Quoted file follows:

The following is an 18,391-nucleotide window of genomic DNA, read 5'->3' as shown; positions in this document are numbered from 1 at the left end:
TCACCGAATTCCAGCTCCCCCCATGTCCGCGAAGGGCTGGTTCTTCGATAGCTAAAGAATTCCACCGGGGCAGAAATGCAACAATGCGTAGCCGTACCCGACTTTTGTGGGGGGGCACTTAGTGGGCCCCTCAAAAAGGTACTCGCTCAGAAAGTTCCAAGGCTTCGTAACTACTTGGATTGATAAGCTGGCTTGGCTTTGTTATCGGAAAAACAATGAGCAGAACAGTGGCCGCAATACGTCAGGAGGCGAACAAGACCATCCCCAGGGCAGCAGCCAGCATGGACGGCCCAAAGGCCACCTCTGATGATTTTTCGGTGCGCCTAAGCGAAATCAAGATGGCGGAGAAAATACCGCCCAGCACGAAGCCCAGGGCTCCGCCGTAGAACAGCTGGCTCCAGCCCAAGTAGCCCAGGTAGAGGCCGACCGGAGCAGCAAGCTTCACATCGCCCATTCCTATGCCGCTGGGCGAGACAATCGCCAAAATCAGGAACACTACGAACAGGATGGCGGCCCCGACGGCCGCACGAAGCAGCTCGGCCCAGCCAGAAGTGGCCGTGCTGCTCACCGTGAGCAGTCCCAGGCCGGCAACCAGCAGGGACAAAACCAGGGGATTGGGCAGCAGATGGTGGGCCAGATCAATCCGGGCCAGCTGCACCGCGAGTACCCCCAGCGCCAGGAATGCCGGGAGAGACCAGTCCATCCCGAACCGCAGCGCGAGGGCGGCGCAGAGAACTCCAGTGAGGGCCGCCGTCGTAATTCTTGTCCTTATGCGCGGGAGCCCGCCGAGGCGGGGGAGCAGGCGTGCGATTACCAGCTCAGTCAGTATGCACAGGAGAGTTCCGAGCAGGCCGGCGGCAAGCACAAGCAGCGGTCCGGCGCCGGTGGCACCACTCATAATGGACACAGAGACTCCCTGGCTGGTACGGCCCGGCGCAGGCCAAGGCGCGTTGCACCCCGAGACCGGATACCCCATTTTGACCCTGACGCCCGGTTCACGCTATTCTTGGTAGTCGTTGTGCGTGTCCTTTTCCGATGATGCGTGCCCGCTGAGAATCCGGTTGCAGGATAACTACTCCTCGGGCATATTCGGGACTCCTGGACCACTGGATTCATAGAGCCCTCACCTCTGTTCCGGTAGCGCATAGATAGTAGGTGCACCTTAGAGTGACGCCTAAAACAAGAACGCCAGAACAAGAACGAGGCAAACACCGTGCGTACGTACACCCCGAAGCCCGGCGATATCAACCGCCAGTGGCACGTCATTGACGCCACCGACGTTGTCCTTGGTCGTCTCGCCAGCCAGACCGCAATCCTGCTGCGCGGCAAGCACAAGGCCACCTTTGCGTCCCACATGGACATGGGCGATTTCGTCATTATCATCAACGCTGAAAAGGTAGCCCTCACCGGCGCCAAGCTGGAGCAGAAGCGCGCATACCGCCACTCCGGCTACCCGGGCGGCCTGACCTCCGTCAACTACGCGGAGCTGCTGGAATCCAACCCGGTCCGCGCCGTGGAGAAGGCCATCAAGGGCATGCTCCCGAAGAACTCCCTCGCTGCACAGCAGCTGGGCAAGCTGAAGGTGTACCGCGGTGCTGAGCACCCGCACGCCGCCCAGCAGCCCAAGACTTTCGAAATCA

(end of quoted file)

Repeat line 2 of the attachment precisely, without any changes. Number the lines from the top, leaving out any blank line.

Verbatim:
TCACCGAATTCCAGCTCCCCCCATGTCCGCGAAGGGCTGGTTCTTCGATAGCTAAAGAATTCCACCGGGGCAGAAATGCAACAATGCGTAGCCGTACCCGACTTTTGTGGGGGGGCACTTAGTGGGCCCCTCAAAAAGGTACTCGCTCAGAAAGTTCCAAGGCTTCGTAACTACTTGGATTGATAAGCTGGCTTGGCTTTGTTATCGGAAAAACAATGAGCAGAACAGTGGCCGCAATACGTCAGGAGGCGAACAAGACCATCCCCAGGGCAGCAGCCAGCATGGACGGCCCAAAGGCCACCTCTGATGATTTTTCGGTGCGCCTAAGCGAAATCAAGATGGCGGAGAAAATACCGCCCAGCACGAAGCCCAGGGCTCCGCCGTAGAACAGCTGGCTCCAGCCCAAGTAGCCCAGGTAGAGGCCGACCGGAGCAGCAAGCTTCACATCGCCCATTCCTATGCCGCTGGGCGAGACAATCGCCAAAATCAGGAACACTACGAACAGGATGGCGGCCCCGACGGCCGCACGAAGCAGCTCGGCCCAGCCAGAAGTGGCCGTGCTGCTCACCGTGAGCAGTCCCAGGCCGGCAACCAGCAGGGACAAAACCAGGGGATTGGGCAGCAGATGGTGGGCCAGATCAATCCGGGCCAGCTGCACCGCGAGTACCCCCAGCGCCAGGAATGCCGGGAGAGACCAGTCCATCCCGAACCGCAGCGCGAGGGCGGCGCAGAGAACTCCAGTGAGGGCCGCCGTCGTAATTCTTGTCCTTATGCGCGGGAGCCCGCCGAGGCGGGGGAGCAGGCGTGCGATTACCAGCTCAGTCAGTATGCACAGGAGAGTTCCGAGCAGGCCGGCGGCAAGCACAAGCAGCGGTCCGGCGCCGGTGGCACCACTCATAATGGACACAGAGACTCCCTGGCTGGTACGGCCCGGCGCAGGCCAAGGCGCGTTGCACCCCGAGACCGGATACCCCATTTTGACCCTGACGCCCGGTTCACGCTATTCTTGGTAGTCGTTGTGCGTGTCCTTTTCCGATGATGCGTGCCCGCTGAGAATCCGGTTGCAGGATAACTACTCCTCGGGCATATTCGGGACTCCTGGACCACTGGATTCATAGAGCCCTCACCTCTGTTCCGGTAGCGCATAGATAGTAGGTGCACCTTAGAGTGACGCCTAAAACAAGAACGCCAGAACAAGAACGAGGCAAACACCGTGCGTACGTACACCCCGAAGCCCGGCGATATCAACCGCCAGTGGCACGTCATTGACGCCACCGACGTTGTCCTTGGTCGTCTCGCCAGCCAGACCGCAATCCTGCTGCGCGGCAAGCACAAGGCCACCTTTGCGTCCCACATGGACATGGGCGATTTCGTCATTATCATCAACGCTGAAAAGGTAGCCCTCACCGGCGCCAAGCTGGAGCAGAAGCGCGCATACCGCCACTCCGGCTACCCGGGCGGCCTGACCTCCGTCAACTACGCGGAGCTGCTGGAATCCAACCCGGTCCGCGCCGTGGAGAAGGCCATCAAGGGCATGCTCCCGAAGAACTCCCTCGCTGCACAGCAGCTGGGCAAGCTGAAGGTGTACCGCGGTGCTGAGCACCCGCACGCCGCCCAGCAGCCCAAGACTTTCGAAATCA